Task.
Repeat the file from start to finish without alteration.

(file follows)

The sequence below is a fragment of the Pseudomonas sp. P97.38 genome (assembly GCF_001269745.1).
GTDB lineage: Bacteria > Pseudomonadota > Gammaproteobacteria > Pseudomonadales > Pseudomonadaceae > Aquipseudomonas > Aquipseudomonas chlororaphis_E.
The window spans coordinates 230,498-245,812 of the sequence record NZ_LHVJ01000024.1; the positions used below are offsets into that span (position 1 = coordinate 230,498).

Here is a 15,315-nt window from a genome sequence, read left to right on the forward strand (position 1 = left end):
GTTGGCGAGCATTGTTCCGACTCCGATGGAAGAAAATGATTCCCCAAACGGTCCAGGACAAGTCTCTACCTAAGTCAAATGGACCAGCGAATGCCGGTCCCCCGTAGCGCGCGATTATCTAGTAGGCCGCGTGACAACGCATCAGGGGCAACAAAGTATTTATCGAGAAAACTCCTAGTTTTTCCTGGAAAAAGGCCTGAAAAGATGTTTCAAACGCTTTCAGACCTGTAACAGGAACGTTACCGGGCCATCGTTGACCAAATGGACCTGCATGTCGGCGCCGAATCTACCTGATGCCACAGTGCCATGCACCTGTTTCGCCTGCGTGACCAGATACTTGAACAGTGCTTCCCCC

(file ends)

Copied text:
The sequence below is a fragment of the Pseudomonas sp. P97.38 genome (assembly GCF_001269745.1).
GTDB lineage: Bacteria > Pseudomonadota > Gammaproteobacteria > Pseudomonadales > Pseudomonadaceae > Aquipseudomonas > Aquipseudomonas chlororaphis_E.
The window spans coordinates 230,498-245,812 of the sequence record NZ_LHVJ01000024.1; the positions used below are offsets into that span (position 1 = coordinate 230,498).

Here is a 15,315-nt window from a genome sequence, read left to right on the forward strand (position 1 = left end):
GTTGGCGAGCATTGTTCCGACTCCGATGGAAGAAAATGATTCCCCAAACGGTCCAGGACAAGTCTCTACCTAAGTCAAATGGACCAGCGAATGCCGGTCCCCCGTAGCGCGCGATTATCTAGTAGGCCGCGTGACAACGCATCAGGGGCAACAAAGTATTTATCGAGAAAACTCCTAGTTTTTCCTGGAAAAAGGCCTGAAAAGATGTTTCAAACGCTTTCAGACCTGTAACAGGAACGTTACCGGGCCATCGTTGACCAAATGGACCTGCATGTCGGCGCCGAATCTACCTGATGCCACAGTGCCATGCACCTGTTTCGCCTGCGTGACCAGATACTTGAACAGTGCTTCCCCC